The Beautiful Summer
Having something in common with Loquet's film of the month, The Beautiful Summer is the story of a woman, as told by a man. Putting this somewhat problematic fact aside, this short coming-of-age novel has been hailed as one of the forgotten classics of the twentieth century, and it's not hard to see why.
Set in 1930s Turin, sixteen year old Ginia embarks on a friendship with an older, more experienced young woman called Amelia, and is thus introduced to the bohemian community of which she is a part. Falling in love with one of its artists, Ginia begins to confront her own body and the bodies of those around her, uncovering the simultaneous ease and complications of friendship, sex and to some extent, womanhood.
Quietly accurate in its observations, Cesare Pavese's fictional account of Ginia's first summer of freedom is engaging and sympathetic. One feels again the tumult of being young and unsure, and yet utterly convinced of your own rightness of thinking. Despair is quickly followed by hope, and serious subjects weigh heavily, or are dismissed out of hand. Arguably, teenage life in a nutshell.
From the bold, riotous illustrations of the opening credits, to the final shot of a radiant Jane leaning as far as she can out of the train window to wave at her lover as the train speeds away, the 1955 Technicolor romance Summertime is, fittingly, the perfect film to watch after a day in the sun.
Utterly endearing, you may have expected nothing less, knowing from film and fashion lore that you will be wooed by Katharine Hepburn's impeccable wardrobe and the undeniable delight of a 1950s Venice shot in summer. You may however, not expect to be so captivated by Hepburn's straightforward and sensitive portrayal of an older American woman looking for love. While in other ways the film sits firmly within its time, Jane Hudson's joy at travelling solo – wide-eyed and never without her camera – is tempered by an exploration of her loneliness, and allows the film to explore a universal experience that moves it beyond pure fluff.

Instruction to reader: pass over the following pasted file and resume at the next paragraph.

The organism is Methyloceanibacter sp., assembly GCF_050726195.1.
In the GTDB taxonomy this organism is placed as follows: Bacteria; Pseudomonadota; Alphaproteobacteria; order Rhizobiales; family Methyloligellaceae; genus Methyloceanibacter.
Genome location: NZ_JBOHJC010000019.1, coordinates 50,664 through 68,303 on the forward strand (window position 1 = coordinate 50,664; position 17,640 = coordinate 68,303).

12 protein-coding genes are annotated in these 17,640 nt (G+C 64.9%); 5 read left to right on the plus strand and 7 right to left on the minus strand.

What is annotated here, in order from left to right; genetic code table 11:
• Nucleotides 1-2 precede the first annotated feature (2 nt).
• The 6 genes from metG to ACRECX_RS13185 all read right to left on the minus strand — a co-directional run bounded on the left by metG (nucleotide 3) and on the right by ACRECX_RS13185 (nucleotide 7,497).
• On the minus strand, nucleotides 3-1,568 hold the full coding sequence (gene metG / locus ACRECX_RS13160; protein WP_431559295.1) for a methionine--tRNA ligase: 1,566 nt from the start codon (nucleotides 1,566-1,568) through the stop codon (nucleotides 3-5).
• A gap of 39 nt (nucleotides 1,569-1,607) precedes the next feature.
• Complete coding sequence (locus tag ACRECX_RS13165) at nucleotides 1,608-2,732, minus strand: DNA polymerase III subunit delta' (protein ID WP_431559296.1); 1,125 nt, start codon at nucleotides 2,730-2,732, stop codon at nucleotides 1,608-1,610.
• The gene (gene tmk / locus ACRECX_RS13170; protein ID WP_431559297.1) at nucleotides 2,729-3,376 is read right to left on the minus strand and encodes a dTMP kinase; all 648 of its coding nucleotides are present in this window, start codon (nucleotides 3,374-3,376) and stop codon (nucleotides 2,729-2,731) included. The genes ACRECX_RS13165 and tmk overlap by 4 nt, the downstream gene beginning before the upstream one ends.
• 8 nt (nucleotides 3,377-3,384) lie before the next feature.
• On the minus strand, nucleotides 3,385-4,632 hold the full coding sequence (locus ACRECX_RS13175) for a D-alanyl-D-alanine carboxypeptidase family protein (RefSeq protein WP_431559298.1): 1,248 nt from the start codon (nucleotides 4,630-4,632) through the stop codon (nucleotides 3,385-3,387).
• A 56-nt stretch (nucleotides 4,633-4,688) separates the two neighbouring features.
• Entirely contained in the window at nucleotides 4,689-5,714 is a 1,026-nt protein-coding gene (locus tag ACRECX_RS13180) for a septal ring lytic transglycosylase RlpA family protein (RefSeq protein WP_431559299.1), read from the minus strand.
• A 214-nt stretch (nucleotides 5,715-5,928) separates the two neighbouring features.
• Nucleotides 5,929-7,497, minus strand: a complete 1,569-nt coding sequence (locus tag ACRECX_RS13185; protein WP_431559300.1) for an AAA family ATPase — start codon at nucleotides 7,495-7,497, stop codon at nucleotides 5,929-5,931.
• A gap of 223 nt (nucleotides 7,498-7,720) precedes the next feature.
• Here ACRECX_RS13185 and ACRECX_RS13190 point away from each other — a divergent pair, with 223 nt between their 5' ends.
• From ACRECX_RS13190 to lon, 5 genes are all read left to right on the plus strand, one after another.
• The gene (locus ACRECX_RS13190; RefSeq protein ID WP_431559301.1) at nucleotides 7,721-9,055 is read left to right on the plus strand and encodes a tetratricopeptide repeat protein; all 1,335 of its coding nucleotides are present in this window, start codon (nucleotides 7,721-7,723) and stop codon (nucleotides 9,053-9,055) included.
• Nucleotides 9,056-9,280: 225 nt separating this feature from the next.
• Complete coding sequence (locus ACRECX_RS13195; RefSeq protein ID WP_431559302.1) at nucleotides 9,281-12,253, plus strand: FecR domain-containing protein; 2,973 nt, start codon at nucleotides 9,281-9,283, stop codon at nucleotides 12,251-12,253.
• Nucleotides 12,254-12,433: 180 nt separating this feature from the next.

We arrive one hot, languid day in late June, visiting Villa Lena after a trip to Florence. Located in the rolling hills of the Tuscan countryside, this unique agriturismo combines hotel, biodynamic farm, restaurant and art foundation.
Those in-residence at the foundation – a rolling list of international artists, musicians, writers, architects, chefs and agricultural experts – live in the nineteenth century Italian villa that stands central to the estate, while hotel guests can choose between single rooms, apartments or private villas converted from the original outhouses that surround it. We stay in Fattoria (previously the stables), our apartment's high ceilings, stonework and large french windows offset by stylist Clarisse Demory's signature – and perfect – mix of Ikea with antiques.
Days are spent alternately lounging by the pool and exploring as much as we can of what Villa Lena has to offer: 8am yoga on the deck, foraging for wild flowers, working in the vegetable garden, wine tasting, chats with the artists in their studios, and walks to the nearby abandoned village of Toiano Vecchio in which only two people live. At the end of each day, guests and artists gather to share a communal evening meal prepared by the current chef-in-residence with ingredients grown on the estate or sourced from the local area. For someone who spent their youth watching Bernardo Bertolucci's Stealing Beauty on repeat, this place feels like a dream.